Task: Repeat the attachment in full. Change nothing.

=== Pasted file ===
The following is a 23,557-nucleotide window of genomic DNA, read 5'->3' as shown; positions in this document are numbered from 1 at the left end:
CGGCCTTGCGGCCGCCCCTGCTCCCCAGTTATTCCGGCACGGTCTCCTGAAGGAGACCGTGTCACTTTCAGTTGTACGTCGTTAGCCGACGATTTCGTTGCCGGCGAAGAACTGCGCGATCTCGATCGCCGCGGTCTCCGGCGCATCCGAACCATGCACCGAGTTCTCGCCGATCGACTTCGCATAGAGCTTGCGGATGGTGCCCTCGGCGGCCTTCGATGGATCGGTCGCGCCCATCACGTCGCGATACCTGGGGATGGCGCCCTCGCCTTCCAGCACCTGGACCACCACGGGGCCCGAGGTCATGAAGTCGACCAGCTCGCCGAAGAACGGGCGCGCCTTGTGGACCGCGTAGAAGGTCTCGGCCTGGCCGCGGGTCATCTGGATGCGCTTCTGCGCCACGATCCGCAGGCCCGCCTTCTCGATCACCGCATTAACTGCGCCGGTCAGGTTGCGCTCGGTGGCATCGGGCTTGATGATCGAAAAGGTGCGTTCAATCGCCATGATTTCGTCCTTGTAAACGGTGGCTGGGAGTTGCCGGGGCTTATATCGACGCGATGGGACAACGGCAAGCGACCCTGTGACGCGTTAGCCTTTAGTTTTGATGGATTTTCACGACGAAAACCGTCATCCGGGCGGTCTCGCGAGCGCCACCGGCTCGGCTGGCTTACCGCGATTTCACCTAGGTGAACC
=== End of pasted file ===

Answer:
The following is a 23,557-nucleotide window of genomic DNA, read 5'->3' as shown; positions in this document are numbered from 1 at the left end:
CGGCCTTGCGGCCGCCCCTGCTCCCCAGTTATTCCGGCACGGTCTCCTGAAGGAGACCGTGTCACTTTCAGTTGTACGTCGTTAGCCGACGATTTCGTTGCCGGCGAAGAACTGCGCGATCTCGATCGCCGCGGTCTCCGGCGCATCCGAACCATGCACCGAGTTCTCGCCGATCGACTTCGCATAGAGCTTGCGGATGGTGCCCTCGGCGGCCTTCGATGGATCGGTCGCGCCCATCACGTCGCGATACCTGGGGATGGCGCCCTCGCCTTCCAGCACCTGGACCACCACGGGGCCCGAGGTCATGAAGTCGACCAGCTCGCCGAAGAACGGGCGCGCCTTGTGGACCGCGTAGAAGGTCTCGGCCTGGCCGCGGGTCATCTGGATGCGCTTCTGCGCCACGATCCGCAGGCCCGCCTTCTCGATCACCGCATTAACTGCGCCGGTCAGGTTGCGCTCGGTGGCATCGGGCTTGATGATCGAAAAGGTGCGTTCAATCGCCATGATTTCGTCCTTGTAAACGGTGGCTGGGAGTTGCCGGGGCTTATATCGACGCGATGGGACAACGGCAAGCGACCCTGTGACGCGTTAGCCTTTAGTTTTGATGGATTTTCACGACGAAAACCGTCATCCGGGCGGTCTCGCGAGCGCCACCGGCTCGGCTGGCTTACCGCGATTTCACCTAGGTGAACC